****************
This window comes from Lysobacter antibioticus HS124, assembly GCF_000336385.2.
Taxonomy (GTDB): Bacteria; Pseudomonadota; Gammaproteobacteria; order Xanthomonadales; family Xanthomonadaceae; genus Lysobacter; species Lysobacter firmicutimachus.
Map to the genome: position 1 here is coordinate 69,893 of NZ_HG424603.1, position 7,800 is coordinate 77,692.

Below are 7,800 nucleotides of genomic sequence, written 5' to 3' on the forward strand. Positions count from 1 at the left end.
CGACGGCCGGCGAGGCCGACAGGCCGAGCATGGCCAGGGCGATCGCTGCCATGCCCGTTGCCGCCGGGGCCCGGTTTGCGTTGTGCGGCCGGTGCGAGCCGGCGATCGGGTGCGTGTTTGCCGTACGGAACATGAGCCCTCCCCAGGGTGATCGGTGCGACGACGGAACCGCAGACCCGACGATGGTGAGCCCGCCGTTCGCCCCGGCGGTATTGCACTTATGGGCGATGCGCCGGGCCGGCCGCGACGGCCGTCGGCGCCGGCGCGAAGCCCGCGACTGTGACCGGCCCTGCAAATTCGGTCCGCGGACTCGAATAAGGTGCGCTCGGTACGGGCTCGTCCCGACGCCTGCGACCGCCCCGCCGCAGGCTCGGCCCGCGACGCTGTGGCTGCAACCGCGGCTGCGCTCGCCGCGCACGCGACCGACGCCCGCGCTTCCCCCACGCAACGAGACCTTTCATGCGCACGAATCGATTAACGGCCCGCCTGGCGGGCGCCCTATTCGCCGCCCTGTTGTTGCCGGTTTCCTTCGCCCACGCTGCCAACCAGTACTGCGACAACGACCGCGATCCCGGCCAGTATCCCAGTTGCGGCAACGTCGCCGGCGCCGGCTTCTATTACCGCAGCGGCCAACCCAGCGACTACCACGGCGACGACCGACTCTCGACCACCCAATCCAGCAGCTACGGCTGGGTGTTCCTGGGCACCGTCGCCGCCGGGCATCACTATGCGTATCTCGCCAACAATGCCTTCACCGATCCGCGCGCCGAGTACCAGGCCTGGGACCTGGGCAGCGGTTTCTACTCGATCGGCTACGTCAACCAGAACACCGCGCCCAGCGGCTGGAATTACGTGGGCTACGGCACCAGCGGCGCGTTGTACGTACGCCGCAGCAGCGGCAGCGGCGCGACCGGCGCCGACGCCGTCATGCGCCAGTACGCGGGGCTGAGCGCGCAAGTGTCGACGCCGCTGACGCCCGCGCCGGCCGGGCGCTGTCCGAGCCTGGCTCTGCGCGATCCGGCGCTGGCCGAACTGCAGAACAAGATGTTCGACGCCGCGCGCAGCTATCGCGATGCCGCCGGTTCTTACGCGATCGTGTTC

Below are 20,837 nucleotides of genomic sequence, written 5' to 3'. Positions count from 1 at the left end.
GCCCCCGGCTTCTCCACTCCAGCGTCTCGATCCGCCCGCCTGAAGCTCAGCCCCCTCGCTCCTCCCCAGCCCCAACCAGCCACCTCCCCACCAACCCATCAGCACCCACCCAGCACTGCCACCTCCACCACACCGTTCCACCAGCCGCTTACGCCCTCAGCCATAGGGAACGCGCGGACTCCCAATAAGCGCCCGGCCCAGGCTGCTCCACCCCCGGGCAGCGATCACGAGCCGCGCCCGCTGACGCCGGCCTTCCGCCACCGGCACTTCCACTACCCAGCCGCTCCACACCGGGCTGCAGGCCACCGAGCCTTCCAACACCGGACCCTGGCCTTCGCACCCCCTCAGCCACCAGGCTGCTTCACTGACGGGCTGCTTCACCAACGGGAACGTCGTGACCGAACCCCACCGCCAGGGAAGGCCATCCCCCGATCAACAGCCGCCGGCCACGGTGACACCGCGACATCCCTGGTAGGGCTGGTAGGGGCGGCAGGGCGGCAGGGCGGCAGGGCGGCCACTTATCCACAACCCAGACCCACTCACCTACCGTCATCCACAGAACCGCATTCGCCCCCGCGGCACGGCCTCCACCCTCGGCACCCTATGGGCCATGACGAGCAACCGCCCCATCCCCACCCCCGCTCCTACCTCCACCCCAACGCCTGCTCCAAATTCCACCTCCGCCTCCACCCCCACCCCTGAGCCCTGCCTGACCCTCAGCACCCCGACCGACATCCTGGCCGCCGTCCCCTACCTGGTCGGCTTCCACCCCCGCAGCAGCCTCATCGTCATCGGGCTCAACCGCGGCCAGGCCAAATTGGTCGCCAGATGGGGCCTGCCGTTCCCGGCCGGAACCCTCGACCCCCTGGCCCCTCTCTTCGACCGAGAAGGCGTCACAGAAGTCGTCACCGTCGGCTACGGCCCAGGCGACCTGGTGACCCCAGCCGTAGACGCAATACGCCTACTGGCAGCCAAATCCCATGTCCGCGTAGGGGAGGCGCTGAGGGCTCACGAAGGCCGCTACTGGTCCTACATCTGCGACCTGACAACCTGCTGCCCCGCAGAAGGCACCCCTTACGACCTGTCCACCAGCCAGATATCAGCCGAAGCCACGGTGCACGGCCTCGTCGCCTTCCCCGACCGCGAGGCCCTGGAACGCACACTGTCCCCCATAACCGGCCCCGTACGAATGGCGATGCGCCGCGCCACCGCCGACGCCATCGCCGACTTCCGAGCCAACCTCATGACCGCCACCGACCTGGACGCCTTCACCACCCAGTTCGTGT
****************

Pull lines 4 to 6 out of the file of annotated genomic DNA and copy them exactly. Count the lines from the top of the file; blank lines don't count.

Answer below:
Below are 7,800 nucleotides of genomic sequence, written 5' to 3' on the forward strand. Positions count from 1 at the left end.
CGACGGCCGGCGAGGCCGACAGGCCGAGCATGGCCAGGGCGATCGCTGCCATGCCCGTTGCCGCCGGGGCCCGGTTTGCGTTGTGCGGCCGGTGCGAGCCGGCGATCGGGTGCGTGTTTGCCGTACGGAACATGAGCCCTCCCCAGGGTGATCGGTGCGACGACGGAACCGCAGACCCGACGATGGTGAGCCCGCCGTTCGCCCCGGCGGTATTGCACTTATGGGCGATGCGCCGGGCCGGCCGCGACGGCCGTCGGCGCCGGCGCGAAGCCCGCGACTGTGACCGGCCCTGCAAATTCGGTCCGCGGACTCGAATAAGGTGCGCTCGGTACGGGCTCGTCCCGACGCCTGCGACCGCCCCGCCGCAGGCTCGGCCCGCGACGCTGTGGCTGCAACCGCGGCTGCGCTCGCCGCGCACGCGACCGACGCCCGCGCTTCCCCCACGCAACGAGACCTTTCATGCGCACGAATCGATTAACGGCCCGCCTGGCGGGCGCCCTATTCGCCGCCCTGTTGTTGCCGGTTTCCTTCGCCCACGCTGCCAACCAGTACTGCGACAACGACCGCGATCCCGGCCAGTATCCCAGTTGCGGCAACGTCGCCGGCGCCGGCTTCTATTACCGCAGCGGCCAACCCAGCGACTACCACGGCGACGACCGACTCTCGACCACCCAATCCAGCAGCTACGGCTGGGTGTTCCTGGGCACCGTCGCCGCCGGGCATCACTATGCGTATCTCGCCAACAATGCCTTCACCGATCCGCGCGCCGAGTACCAGGCCTGGGACCTGGGCAGCGGTTTCTACTCGATCGGCTACGTCAACCAGAACACCGCGCCCAGCGGCTGGAATTACGTGGGCTACGGCACCAGCGGCGCGTTGTACGTACGCCGCAGCAGCGGCAGCGGCGCGACCGGCGCCGACGCCGTCATGCGCCAGTACGCGGGGCTGAGCGCGCAAGTGTCGACGCCGCTGACGCCCGCGCCGGCCGGGCGCTGTCCGAGCCTGGCTCTGCGCGATCCGGCGCTGGCCGAACTGCAGAACAAGATGTTCGACGCCGCGCGCAGCTATCGCGATGCCGCCGGTTCTTACGCGATCGTGTTC

Below are 20,837 nucleotides of genomic sequence, written 5' to 3'. Positions count from 1 at the left end.